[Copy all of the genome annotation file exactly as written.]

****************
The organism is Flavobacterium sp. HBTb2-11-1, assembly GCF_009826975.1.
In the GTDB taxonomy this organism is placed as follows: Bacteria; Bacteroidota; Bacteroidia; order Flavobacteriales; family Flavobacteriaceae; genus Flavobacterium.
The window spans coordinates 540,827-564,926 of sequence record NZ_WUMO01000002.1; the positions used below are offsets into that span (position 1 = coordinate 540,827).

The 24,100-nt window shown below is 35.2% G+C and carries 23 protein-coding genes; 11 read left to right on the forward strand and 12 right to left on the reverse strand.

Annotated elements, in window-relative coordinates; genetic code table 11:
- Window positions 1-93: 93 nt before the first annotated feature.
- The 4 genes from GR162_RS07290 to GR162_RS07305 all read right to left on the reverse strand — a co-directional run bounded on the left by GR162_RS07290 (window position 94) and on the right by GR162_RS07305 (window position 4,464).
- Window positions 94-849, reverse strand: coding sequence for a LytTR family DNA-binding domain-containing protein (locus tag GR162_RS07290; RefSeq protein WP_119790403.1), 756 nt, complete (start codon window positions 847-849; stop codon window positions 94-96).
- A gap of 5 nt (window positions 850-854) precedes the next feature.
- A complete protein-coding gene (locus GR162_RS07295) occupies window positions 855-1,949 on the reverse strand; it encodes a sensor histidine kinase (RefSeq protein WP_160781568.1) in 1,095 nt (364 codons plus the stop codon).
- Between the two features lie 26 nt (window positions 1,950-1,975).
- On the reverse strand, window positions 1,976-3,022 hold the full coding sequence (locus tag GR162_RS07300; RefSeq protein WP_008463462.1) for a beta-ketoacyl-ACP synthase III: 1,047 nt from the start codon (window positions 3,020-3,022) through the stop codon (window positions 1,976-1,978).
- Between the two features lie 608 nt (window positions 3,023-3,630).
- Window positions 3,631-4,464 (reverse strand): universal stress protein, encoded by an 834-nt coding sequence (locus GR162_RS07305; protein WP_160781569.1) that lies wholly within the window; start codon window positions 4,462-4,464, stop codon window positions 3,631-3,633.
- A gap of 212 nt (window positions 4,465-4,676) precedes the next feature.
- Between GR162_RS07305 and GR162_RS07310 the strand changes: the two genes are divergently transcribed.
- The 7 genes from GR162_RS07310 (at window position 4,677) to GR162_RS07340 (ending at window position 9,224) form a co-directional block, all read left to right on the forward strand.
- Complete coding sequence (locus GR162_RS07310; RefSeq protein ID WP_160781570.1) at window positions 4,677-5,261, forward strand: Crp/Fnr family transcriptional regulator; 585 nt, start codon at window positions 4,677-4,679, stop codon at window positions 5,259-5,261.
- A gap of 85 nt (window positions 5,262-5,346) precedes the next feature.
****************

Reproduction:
The organism is Flavobacterium sp. HBTb2-11-1, assembly GCF_009826975.1.
In the GTDB taxonomy this organism is placed as follows: Bacteria; Bacteroidota; Bacteroidia; order Flavobacteriales; family Flavobacteriaceae; genus Flavobacterium.
The window spans coordinates 540,827-564,926 of sequence record NZ_WUMO01000002.1; the positions used below are offsets into that span (position 1 = coordinate 540,827).

The 24,100-nt window shown below is 35.2% G+C and carries 23 protein-coding genes; 11 read left to right on the forward strand and 12 right to left on the reverse strand.

Annotated elements, in window-relative coordinates; genetic code table 11:
- Window positions 1-93: 93 nt before the first annotated feature.
- The 4 genes from GR162_RS07290 to GR162_RS07305 all read right to left on the reverse strand — a co-directional run bounded on the left by GR162_RS07290 (window position 94) and on the right by GR162_RS07305 (window position 4,464).
- Window positions 94-849, reverse strand: coding sequence for a LytTR family DNA-binding domain-containing protein (locus tag GR162_RS07290; RefSeq protein WP_119790403.1), 756 nt, complete (start codon window positions 847-849; stop codon window positions 94-96).
- A gap of 5 nt (window positions 850-854) precedes the next feature.
- A complete protein-coding gene (locus GR162_RS07295) occupies window positions 855-1,949 on the reverse strand; it encodes a sensor histidine kinase (RefSeq protein WP_160781568.1) in 1,095 nt (364 codons plus the stop codon).
- Between the two features lie 26 nt (window positions 1,950-1,975).
- On the reverse strand, window positions 1,976-3,022 hold the full coding sequence (locus tag GR162_RS07300; RefSeq protein WP_008463462.1) for a beta-ketoacyl-ACP synthase III: 1,047 nt from the start codon (window positions 3,020-3,022) through the stop codon (window positions 1,976-1,978).
- Between the two features lie 608 nt (window positions 3,023-3,630).
- Window positions 3,631-4,464 (reverse strand): universal stress protein, encoded by an 834-nt coding sequence (locus GR162_RS07305; protein WP_160781569.1) that lies wholly within the window; start codon window positions 4,462-4,464, stop codon window positions 3,631-3,633.
- A gap of 212 nt (window positions 4,465-4,676) precedes the next feature.
- Between GR162_RS07305 and GR162_RS07310 the strand changes: the two genes are divergently transcribed.
- The 7 genes from GR162_RS07310 (at window position 4,677) to GR162_RS07340 (ending at window position 9,224) form a co-directional block, all read left to right on the forward strand.
- Complete coding sequence (locus GR162_RS07310; RefSeq protein ID WP_160781570.1) at window positions 4,677-5,261, forward strand: Crp/Fnr family transcriptional regulator; 585 nt, start codon at window positions 4,677-4,679, stop codon at window positions 5,259-5,261.
- A gap of 85 nt (window positions 5,262-5,346) precedes the next feature.